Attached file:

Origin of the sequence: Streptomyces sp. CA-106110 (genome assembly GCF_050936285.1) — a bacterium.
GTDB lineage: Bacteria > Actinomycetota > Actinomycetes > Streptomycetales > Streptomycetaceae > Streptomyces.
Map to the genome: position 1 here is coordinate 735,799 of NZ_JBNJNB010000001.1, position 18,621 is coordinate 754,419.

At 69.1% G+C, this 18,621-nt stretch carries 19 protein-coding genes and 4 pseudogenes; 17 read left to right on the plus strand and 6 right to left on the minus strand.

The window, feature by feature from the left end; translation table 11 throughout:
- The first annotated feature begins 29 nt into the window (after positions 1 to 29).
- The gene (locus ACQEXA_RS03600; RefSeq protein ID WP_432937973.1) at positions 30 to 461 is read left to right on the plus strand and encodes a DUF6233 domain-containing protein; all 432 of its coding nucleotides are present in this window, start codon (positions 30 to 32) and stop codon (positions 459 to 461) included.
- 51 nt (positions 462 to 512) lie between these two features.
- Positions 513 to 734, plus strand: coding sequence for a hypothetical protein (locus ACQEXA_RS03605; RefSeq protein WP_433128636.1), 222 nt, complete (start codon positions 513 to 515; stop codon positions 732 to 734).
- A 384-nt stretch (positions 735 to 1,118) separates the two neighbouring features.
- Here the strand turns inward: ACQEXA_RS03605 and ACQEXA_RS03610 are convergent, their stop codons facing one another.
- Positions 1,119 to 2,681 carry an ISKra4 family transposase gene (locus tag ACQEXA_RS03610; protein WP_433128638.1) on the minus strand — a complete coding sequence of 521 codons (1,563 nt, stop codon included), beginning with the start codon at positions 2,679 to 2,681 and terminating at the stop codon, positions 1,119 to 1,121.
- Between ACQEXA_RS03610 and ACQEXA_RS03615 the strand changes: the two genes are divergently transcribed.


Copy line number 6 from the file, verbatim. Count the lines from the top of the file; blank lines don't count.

- The first annotated feature begins 29 nt into the window (after positions 1 to 29).